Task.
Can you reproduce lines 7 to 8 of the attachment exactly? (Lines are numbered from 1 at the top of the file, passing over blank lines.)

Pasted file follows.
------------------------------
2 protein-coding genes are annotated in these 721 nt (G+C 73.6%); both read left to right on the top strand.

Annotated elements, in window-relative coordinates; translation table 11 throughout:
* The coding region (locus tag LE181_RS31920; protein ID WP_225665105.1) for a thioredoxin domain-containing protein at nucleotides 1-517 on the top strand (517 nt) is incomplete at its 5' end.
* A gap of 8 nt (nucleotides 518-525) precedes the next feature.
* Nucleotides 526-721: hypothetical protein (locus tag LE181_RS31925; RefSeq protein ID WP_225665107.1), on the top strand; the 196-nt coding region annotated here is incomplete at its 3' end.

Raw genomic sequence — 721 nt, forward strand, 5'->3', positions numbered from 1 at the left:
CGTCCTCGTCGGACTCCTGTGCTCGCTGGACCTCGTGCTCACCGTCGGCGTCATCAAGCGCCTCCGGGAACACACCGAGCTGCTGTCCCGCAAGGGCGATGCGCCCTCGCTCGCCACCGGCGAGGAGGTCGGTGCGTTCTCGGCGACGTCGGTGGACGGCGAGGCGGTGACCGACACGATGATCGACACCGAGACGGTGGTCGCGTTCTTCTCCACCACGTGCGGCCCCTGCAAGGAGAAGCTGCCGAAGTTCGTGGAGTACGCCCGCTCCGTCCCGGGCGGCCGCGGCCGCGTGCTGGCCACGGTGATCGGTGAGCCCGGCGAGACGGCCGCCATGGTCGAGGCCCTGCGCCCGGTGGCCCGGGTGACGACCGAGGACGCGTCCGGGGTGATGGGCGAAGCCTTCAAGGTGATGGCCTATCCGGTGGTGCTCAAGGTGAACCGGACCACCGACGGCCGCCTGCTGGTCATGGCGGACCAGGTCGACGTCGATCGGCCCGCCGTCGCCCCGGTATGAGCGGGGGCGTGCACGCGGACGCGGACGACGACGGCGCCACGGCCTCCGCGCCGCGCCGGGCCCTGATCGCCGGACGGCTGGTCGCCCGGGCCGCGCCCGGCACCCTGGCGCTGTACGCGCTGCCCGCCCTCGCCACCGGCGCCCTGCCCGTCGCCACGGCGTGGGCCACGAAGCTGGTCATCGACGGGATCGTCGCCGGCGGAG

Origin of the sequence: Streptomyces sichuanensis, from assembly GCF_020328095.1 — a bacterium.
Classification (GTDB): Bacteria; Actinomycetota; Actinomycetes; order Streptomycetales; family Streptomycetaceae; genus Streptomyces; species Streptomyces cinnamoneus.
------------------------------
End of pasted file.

CGTCCTCGTCGGACTCCTGTGCTCGCTGGACCTCGTGCTCACCGTCGGCGTCATCAAGCGCCTCCGGGAACACACCGAGCTGCTGTCCCGCAAGGGCGATGCGCCCTCGCTCGCCACCGGCGAGGAGGTCGGTGCGTTCTCGGCGACGTCGGTGGACGGCGAGGCGGTGACCGACACGATGATCGACACCGAGACGGTGGTCGCGTTCTTCTCCACCACGTGCGGCCCCTGCAAGGAGAAGCTGCCGAAGTTCGTGGAGTACGCCCGCTCCGTCCCGGGCGGCCGCGGCCGCGTGCTGGCCACGGTGATCGGTGAGCCCGGCGAGACGGCCGCCATGGTCGAGGCCCTGCGCCCGGTGGCCCGGGTGACGACCGAGGACGCGTCCGGGGTGATGGGCGAAGCCTTCAAGGTGATGGCCTATCCGGTGGTGCTCAAGGTGAACCGGACCACCGACGGCCGCCTGCTGGTCATGGCGGACCAGGTCGACGTCGATCGGCCCGCCGTCGCCCCGGTATGAGCGGGGGCGTGCACGCGGACGCGGACGACGACGGCGCCACGGCCTCCGCGCCGCGCCGGGCCCTGATCGCCGGACGGCTGGTCGCCCGGGCCGCGCCCGGCACCCTGGCGCTGTACGCGCTGCCCGCCCTCGCCACCGGCGCCCTGCCCGTCGCCACGGCGTGGGCCACGAAGCTGGTCATCGACGGGATCGTCGCCGGCGGAG

Origin of the sequence: Streptomyces sichuanensis, from assembly GCF_020328095.1 — a bacterium.